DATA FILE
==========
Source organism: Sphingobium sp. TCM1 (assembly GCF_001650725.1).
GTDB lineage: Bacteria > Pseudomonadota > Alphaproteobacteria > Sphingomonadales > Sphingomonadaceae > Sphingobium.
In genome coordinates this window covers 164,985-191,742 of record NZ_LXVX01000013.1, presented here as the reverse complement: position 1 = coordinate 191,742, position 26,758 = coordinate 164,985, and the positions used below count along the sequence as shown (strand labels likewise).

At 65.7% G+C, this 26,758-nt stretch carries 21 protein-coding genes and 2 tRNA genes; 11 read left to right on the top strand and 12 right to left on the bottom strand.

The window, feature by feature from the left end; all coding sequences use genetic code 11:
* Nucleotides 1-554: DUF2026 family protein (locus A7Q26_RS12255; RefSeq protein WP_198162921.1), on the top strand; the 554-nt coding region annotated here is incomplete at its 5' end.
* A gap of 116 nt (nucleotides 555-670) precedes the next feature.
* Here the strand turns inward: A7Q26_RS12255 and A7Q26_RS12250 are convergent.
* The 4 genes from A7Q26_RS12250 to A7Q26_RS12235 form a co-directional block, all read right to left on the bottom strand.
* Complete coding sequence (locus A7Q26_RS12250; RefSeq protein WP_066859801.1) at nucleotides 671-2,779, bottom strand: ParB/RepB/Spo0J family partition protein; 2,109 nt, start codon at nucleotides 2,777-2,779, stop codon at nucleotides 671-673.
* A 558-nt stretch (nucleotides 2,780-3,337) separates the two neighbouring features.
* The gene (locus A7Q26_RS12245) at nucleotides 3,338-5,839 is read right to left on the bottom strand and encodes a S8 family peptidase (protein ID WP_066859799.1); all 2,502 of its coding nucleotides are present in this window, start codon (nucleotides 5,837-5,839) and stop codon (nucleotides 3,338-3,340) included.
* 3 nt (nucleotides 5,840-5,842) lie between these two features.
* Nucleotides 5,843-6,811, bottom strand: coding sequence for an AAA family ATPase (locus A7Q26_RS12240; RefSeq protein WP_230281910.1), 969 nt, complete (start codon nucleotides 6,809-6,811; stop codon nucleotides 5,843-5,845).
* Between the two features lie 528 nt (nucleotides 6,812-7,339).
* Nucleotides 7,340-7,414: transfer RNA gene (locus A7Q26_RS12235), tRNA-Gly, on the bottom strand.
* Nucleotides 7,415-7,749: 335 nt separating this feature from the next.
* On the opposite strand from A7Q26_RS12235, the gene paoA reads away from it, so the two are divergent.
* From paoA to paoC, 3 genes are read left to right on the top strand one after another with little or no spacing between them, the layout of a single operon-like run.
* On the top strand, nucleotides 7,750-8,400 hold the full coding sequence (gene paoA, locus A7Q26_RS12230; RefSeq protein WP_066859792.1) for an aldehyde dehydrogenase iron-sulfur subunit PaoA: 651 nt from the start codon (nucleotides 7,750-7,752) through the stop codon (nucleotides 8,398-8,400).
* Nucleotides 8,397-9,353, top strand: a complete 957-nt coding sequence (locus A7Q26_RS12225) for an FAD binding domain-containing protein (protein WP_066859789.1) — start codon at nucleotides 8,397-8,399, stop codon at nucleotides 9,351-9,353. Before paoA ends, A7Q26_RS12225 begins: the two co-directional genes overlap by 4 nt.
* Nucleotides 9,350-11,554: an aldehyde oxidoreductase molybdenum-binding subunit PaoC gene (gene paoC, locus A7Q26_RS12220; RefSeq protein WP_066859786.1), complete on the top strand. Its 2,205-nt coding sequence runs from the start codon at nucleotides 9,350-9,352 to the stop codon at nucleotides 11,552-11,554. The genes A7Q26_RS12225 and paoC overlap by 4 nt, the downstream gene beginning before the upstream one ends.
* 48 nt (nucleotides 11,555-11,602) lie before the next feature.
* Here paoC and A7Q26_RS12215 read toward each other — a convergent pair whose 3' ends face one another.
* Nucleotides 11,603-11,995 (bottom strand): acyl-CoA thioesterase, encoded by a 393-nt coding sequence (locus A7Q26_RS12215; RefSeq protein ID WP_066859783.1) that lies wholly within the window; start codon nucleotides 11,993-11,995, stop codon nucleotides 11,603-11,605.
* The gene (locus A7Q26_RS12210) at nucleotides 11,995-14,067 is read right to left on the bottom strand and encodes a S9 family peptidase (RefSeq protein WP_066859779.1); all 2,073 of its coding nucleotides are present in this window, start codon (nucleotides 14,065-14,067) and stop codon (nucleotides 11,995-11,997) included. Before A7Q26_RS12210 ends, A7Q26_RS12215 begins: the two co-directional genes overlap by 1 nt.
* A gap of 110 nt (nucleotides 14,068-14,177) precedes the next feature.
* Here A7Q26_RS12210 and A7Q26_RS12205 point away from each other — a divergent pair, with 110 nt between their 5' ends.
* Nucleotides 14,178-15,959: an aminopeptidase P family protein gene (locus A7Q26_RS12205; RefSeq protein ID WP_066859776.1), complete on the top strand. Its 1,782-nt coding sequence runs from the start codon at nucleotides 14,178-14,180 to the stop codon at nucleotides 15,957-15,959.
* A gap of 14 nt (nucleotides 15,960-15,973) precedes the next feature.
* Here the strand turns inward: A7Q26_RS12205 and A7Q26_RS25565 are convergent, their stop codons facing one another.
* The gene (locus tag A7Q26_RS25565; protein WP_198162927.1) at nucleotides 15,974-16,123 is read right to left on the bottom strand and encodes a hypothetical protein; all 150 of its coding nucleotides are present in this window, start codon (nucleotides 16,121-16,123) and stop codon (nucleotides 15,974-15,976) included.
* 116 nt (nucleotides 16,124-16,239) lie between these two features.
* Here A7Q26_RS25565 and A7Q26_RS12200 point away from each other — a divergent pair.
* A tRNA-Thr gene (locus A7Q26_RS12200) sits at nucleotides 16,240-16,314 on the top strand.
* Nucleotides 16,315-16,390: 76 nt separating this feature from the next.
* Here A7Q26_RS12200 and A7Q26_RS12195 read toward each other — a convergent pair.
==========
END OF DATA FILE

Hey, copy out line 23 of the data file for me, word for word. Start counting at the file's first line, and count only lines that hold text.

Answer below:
* 48 nt (nucleotides 11,555-11,602) lie before the next feature.